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Unformatted text preview: L.E.PEREIRO VALUATION IN LATIN AMERICA PAGE 1 The valuation of closely-held companies in Latin America Luis E.Pereiro Center for Entrepreneurship & Business Venturing Universidad Torcuato Di Tella Miñones 2177, 1428 Buenos Aires, Argentina Phone.: (5411) 4783-3112 - Ext.191 Fax: (5411) 4783-3220 e-mail: [email protected] Abstract M&A activity has greatly increased in Latin America in the recent past. As a result, the improvement of valuation techniques has gained a prominent place in the agenda of investors and financial analysts dealing with the region. The task entails two substantial challenges, however. First, fundamental valuation requires the determination of an appropriate cost of capital, and the traditional CAPM-based models which are normally used to compute it are difficult to apply in such transitional, less efficient markets. Second, most companies and transactions in Latin America are closely-held operations, and hence bear components of unsystematic risk which classical appraisal techniques do not easily capture. In this paper, we develop a comprehensive fundamentals-based valuation model and provide supporting empirical data for valuing privately-held companies in Latin American emerging markets. Keywords: Valuation, Latin America. L.E.PEREIRO VALUATION IN LATIN AMERICA PAGE 2 1. The issues at stake In the last years, a substantial and increasing number of M&A deals have been forged on privately-held assets in Latin America; as a result, appropriately appraising such investment opportunities has become a relevant matter in the region. However, traditional fundamental valuation techniques do not provide much guidance as to how they should be applied to closely-held firms in transitioning markets. First, when using CAPM- based methods for the cost of capital determination, it is not clear whether the hypotheses of market efficiency hold, and then the straight application of the classical CAPM in such contexts is controversial. Indeed, neither diversification nor transparency—the main tenets of developed financial markets—are present in the trading or real, closely-held assets in emerging Latin American markets. First, diversification is imperfect when a single or only a handful of acquisitions is made, in a market where only a few interested buyers and sellers are operating; this is truly the case in the overwhelming majority of M&A deals in the region. Second, in most company acquisitions, the final price of a transaction is not a transparent reference arrived at by financial investors, but it is rather a compound of the different viewpoints and dissimilar risk-return expectations of the entrepreneurs, strategic investors and venture capitalists negotiating the deal; as a result, there is no single market for gauging “true” asset prices....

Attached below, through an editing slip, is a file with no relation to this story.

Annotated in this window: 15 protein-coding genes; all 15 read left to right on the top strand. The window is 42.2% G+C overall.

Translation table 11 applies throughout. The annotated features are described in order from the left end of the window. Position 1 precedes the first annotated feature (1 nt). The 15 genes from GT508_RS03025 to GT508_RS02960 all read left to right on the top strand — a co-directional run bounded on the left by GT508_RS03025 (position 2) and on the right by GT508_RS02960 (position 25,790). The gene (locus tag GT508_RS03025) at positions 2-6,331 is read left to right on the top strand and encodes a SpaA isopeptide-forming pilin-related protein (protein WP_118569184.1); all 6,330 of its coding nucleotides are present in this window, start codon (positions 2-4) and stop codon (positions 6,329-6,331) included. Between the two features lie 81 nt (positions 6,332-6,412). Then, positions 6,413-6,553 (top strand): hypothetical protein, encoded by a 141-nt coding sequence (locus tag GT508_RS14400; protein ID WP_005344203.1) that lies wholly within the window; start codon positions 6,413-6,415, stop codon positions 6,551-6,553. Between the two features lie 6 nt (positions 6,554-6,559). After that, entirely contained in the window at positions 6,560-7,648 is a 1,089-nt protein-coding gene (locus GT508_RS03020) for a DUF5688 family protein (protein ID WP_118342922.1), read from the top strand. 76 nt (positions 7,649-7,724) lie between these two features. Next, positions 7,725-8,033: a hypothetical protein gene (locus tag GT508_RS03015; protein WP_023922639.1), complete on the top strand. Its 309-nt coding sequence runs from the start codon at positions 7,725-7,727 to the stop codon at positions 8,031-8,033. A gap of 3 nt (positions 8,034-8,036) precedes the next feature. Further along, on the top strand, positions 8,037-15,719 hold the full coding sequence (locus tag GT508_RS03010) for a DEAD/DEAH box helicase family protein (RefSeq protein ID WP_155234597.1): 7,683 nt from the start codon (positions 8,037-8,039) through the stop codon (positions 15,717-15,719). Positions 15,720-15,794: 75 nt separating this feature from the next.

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This note was uploaded on 12/16/2010 for the course FIN 644 taught by Professor Sen during the Spring '10 term at Pace.

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